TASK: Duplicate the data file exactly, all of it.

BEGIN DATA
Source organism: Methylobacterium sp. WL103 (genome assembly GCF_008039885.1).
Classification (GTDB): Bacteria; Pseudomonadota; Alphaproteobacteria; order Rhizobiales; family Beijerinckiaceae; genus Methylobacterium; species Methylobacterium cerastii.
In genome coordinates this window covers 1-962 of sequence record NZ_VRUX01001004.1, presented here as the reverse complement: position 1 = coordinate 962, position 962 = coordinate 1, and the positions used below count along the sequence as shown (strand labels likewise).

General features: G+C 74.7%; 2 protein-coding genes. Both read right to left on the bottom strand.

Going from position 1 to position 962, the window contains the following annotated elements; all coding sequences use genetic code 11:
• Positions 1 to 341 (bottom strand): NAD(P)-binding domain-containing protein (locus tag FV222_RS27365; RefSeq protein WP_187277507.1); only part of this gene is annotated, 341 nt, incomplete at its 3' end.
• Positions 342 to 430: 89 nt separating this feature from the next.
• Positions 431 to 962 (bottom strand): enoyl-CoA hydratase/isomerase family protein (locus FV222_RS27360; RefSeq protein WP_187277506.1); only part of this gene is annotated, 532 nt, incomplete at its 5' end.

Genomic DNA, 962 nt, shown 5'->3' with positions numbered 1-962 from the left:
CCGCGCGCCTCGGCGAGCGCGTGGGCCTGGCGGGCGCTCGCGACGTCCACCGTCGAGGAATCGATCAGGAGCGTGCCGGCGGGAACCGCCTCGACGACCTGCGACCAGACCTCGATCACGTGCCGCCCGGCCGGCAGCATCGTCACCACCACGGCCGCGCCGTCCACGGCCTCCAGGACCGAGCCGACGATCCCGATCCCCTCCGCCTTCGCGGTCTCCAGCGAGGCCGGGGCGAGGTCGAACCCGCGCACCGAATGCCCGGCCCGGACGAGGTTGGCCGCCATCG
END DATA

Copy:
Source organism: Methylobacterium sp. WL103 (genome assembly GCF_008039885.1).
Classification (GTDB): Bacteria; Pseudomonadota; Alphaproteobacteria; order Rhizobiales; family Beijerinckiaceae; genus Methylobacterium; species Methylobacterium cerastii.
In genome coordinates this window covers 1-962 of sequence record NZ_VRUX01001004.1, presented here as the reverse complement: position 1 = coordinate 962, position 962 = coordinate 1, and the positions used below count along the sequence as shown (strand labels likewise).

General features: G+C 74.7%; 2 protein-coding genes. Both read right to left on the bottom strand.

Going from position 1 to position 962, the window contains the following annotated elements; all coding sequences use genetic code 11:
• Positions 1 to 341 (bottom strand): NAD(P)-binding domain-containing protein (locus tag FV222_RS27365; RefSeq protein WP_187277507.1); only part of this gene is annotated, 341 nt, incomplete at its 3' end.
• Positions 342 to 430: 89 nt separating this feature from the next.
• Positions 431 to 962 (bottom strand): enoyl-CoA hydratase/isomerase family protein (locus FV222_RS27360; RefSeq protein WP_187277506.1); only part of this gene is annotated, 532 nt, incomplete at its 5' end.

Genomic DNA, 962 nt, shown 5'->3' with positions numbered 1-962 from the left:
CCGCGCGCCTCGGCGAGCGCGTGGGCCTGGCGGGCGCTCGCGACGTCCACCGTCGAGGAATCGATCAGGAGCGTGCCGGCGGGAACCGCCTCGACGACCTGCGACCAGACCTCGATCACGTGCCGCCCGGCCGGCAGCATCGTCACCACCACGGCCGCGCCGTCCACGGCCTCCAGGACCGAGCCGACGATCCCGATCCCCTCCGCCTTCGCGGTCTCCAGCGAGGCCGGGGCGAGGTCGAACCCGCGCACCGAATGCCCGGCCCGGACGAGGTTGGCCGCCATCG